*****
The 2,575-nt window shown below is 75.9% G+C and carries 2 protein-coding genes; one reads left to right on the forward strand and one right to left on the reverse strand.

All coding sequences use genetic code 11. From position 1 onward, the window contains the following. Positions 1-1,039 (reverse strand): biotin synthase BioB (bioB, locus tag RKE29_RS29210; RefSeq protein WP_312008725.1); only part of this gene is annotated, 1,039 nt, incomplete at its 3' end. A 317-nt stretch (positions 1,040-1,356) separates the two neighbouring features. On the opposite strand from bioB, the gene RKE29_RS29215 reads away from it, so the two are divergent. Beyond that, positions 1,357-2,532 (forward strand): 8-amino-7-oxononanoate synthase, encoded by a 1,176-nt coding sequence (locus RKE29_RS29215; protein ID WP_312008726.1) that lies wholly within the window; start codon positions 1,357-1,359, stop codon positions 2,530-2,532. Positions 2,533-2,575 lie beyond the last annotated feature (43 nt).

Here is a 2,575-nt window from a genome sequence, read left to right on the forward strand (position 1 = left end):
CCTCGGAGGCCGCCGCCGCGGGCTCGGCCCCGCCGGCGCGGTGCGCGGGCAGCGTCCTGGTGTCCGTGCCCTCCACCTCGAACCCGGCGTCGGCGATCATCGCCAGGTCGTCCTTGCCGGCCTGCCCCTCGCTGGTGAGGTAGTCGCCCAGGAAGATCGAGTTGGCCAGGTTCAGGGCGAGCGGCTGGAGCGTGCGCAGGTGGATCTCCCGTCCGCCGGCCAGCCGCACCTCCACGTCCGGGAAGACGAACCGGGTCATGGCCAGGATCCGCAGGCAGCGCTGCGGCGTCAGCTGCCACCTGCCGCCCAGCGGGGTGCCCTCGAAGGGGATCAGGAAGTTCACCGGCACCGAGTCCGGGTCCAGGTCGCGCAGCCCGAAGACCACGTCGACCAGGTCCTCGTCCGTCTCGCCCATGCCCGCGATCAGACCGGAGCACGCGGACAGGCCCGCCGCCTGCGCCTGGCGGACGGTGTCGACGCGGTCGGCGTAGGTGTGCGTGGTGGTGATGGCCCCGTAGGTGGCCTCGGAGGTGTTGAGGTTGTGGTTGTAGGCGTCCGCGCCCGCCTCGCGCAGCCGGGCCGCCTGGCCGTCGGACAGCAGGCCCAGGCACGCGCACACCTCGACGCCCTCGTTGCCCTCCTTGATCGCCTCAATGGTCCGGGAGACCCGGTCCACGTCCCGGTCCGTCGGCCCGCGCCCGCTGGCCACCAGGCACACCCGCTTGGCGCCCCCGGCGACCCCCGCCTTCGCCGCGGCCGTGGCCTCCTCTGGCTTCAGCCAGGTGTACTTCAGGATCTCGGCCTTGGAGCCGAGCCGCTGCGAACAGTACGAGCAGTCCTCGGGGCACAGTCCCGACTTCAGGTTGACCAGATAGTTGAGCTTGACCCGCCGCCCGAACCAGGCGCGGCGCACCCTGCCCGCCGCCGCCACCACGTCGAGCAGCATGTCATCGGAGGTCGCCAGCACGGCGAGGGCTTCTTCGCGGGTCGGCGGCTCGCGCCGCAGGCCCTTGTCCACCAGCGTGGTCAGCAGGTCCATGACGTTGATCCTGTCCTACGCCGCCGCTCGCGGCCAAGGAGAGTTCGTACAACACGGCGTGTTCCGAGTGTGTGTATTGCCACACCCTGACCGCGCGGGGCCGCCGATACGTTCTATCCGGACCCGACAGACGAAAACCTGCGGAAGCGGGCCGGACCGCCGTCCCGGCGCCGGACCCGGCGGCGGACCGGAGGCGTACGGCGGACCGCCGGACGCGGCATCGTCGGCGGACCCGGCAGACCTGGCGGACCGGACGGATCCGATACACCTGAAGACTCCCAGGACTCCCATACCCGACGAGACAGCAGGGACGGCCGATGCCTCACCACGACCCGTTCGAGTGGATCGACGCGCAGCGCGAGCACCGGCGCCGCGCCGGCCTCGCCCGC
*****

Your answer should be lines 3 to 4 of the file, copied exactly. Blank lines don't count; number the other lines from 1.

Here is a 2,575-nt window from a genome sequence, read left to right on the forward strand (position 1 = left end):
CCTCGGAGGCCGCCGCCGCGGGCTCGGCCCCGCCGGCGCGGTGCGCGGGCAGCGTCCTGGTGTCCGTGCCCTCCACCTCGAACCCGGCGTCGGCGATCATCGCCAGGTCGTCCTTGCCGGCCTGCCCCTCGCTGGTGAGGTAGTCGCCCAGGAAGATCGAGTTGGCCAGGTTCAGGGCGAGCGGCTGGAGCGTGCGCAGGTGGATCTCCCGTCCGCCGGCCAGCCGCACCTCCACGTCCGGGAAGACGAACCGGGTCATGGCCAGGATCCGCAGGCAGCGCTGCGGCGTCAGCTGCCACCTGCCGCCCAGCGGGGTGCCCTCGAAGGGGATCAGGAAGTTCACCGGCACCGAGTCCGGGTCCAGGTCGCGCAGCCCGAAGACCACGTCGACCAGGTCCTCGTCCGTCTCGCCCATGCCCGCGATCAGACCGGAGCACGCGGACAGGCCCGCCGCCTGCGCCTGGCGGACGGTGTCGACGCGGTCGGCGTAGGTGTGCGTGGTGGTGATGGCCCCGTAGGTGGCCTCGGAGGTGTTGAGGTTGTGGTTGTAGGCGTCCGCGCCCGCCTCGCGCAGCCGGGCCGCCTGGCCGTCGGACAGCAGGCCCAGGCACGCGCACACCTCGACGCCCTCGTTGCCCTCCTTGATCGCCTCAATGGTCCGGGAGACCCGGTCCACGTCCCGGTCCGTCGGCCCGCGCCCGCTGGCCACCAGGCACACCCGCTTGGCGCCCCCGGCGACCCCCGCCTTCGCCGCGGCCGTGGCCTCCTCTGGCTTCAGCCAGGTGTACTTCAGGATCTCGGCCTTGGAGCCGAGCCGCTGCGAACAGTACGAGCAGTCCTCGGGGCACAGTCCCGACTTCAGGTTGACCAGATAGTTGAGCTTGACCCGCCGCCCGAACCAGGCGCGGCGCACCCTGCCCGCCGCCGCCACCACGTCGAGCAGCATGTCATCGGAGGTCGCCAGCACGGCGAGGGCTTCTTCGCGGGTCGGCGGCTCGCGCCGCAGGCCCTTGTCCACCAGCGTGGTCAGCAGGTCCATGACGTTGATCCTGTCCTACGCCGCCGCTCGCGGCCAAGGAGAGTTCGTACAACACGGCGTGTTCCGAGTGTGTGTATTGCCACACCCTGACCGCGCGGGGCCGCCGATACGTTCTATCCGGACCCGACAGACGAAAACCTGCGGAAGCGGGCCGGACCGCCGTCCCGGCGCCGGACCCGGCGGCGGACCGGAGGCGTACGGCGGACCGCCGGACGCGGCATCGTCGGCGGACCCGGCAGACCTGGCGGACCGGACGGATCCGATACACCTGAAGACTCCCAGGACTCCCATACCCGACGAGACAGCAGGGACGGCCGATGCCTCACCACGACCCGTTCGAGTGGATCGACGCGCAGCGCGAGCACCGGCGCCGCGCCGGCCTCGCCCGC